Inspired by the visual nature of microchips, Blue Chips is a commentary on the notion of how assets derive value, and an exploration of the role of technology in our culture. In his signature bold collage style, Case Simmons brings an irreverence and sense of humor to this collection, a simultaneous reflection and examination of the new paradigm of collecting digital art.
In Blue Chips, Case Simmons explores themes of technology through his signature digital collages. Each large-scale collage is made up of partial photos or “bits” of microchips. These photos are programmatically collaged, resulting in stunningly detailed and fascinatingly random pieces.
Case has been working as a visual artist for over 20 years, and in that time, he’s developed a bold trademark style. “Images and image-making have been the central theme in my work - both the immense amount of images we have in our world and the access we have to them and to making them,” he says. “I toy with this in maximalist compositions that are at once both serious and irreverent.”
The initial idea for “Blue Chips” formed over a year before the collection was finalized, and some of the images in the collection had been sourced years prior. Through the process, Case pushed the original concept both visually and technically.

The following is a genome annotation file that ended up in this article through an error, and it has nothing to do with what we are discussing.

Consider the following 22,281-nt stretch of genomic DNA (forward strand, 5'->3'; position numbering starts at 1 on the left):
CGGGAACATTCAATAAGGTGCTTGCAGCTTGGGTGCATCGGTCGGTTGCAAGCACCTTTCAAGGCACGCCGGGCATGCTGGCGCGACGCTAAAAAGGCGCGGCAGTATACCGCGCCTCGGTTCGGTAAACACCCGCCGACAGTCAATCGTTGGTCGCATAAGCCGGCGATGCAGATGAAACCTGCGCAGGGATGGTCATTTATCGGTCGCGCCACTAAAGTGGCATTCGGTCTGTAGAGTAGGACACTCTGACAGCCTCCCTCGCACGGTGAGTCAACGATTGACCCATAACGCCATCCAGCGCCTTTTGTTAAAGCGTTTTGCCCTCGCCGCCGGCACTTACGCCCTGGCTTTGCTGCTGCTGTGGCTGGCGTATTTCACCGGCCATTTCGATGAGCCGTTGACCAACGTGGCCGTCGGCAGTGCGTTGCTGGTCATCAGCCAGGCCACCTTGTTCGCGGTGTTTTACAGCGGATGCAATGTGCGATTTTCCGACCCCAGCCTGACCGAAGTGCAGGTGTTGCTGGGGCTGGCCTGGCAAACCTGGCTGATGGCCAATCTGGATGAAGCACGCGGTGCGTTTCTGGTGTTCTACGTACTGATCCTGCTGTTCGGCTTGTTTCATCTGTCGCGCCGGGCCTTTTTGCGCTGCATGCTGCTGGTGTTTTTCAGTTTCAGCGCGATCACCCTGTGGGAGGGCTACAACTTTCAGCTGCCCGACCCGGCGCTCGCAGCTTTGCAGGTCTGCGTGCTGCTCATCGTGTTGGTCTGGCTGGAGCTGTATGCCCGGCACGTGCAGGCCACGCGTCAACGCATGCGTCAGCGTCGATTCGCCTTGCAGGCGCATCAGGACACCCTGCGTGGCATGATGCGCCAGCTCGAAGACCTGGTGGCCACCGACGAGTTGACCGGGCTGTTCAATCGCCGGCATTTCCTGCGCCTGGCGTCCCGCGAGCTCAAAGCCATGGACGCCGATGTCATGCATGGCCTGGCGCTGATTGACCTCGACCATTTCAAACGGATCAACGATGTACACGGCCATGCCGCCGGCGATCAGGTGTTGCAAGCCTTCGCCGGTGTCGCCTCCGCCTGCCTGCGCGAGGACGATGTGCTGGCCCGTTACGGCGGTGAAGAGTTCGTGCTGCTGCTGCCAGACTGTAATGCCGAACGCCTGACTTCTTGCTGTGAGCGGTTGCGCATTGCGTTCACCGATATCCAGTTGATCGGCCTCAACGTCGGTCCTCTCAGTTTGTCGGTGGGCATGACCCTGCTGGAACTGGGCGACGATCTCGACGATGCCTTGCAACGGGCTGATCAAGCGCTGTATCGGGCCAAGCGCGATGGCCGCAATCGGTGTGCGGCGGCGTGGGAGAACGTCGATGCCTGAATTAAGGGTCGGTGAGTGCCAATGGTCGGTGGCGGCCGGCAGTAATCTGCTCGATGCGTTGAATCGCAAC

“The project is centered around a simple and humorous notion of making visual tapestries out of photographic “bits” of scanned microchips,” he says. “The title to the series is borrowing from the art world and finance terminology to describe an asset with a reputation for quality, reliability, and the ability to operate profitably in good and bad times.”
“I was inspired by the visual nature of microchips, and that for the most part, no one knows how they work,” says Case. “They are magic for most. I also like playing with simple word connections and cultural connections.”
The collection is separated into five categories named after supercomputers - Paragon, RoadRunner, Titan, Fugaku, and Aurora. These categories represent five different speeds and “processing” power levels. Pieces with a higher level of processing power have more layers and are more expensive, which reflects aspects of technology in the real world.
The further you dig into the pieces in Blue Chips, the more detailed and layered they become, reflecting the complexity of the microchips themselves. “I like to think that [the uniqueness of the piece] is more about a willingness to make work that is at its heart very simple, but executed in an absurdist or maximalist way.”
Case’s irreverence and sense of humor shine through in the collection as well. The role of technology in our society is evolving at a breakneck pace, which makes “Blue Chips” feel extremely timely.
“The idea that in the web3 space we’re calling JPEGs that are a month old “Blue Chips” will forever be funny to me,” he says. “These things circulated around in my head and ended up amounting to grandiose collages that are both breathtaking and telling of our zeitgeist.”
Although Case has had works featured in the Guggenheim and LACMA, he’s excited about the potential of web3 technology to change the art world and make collecting more accessible.
“This new paradigm for collecting digital artwork has opened its doors for more people like me to be able to collect art,” says Case. “This is truly interesting, as it spreads out the power paradigm from the classist institutional art world infrastructure.”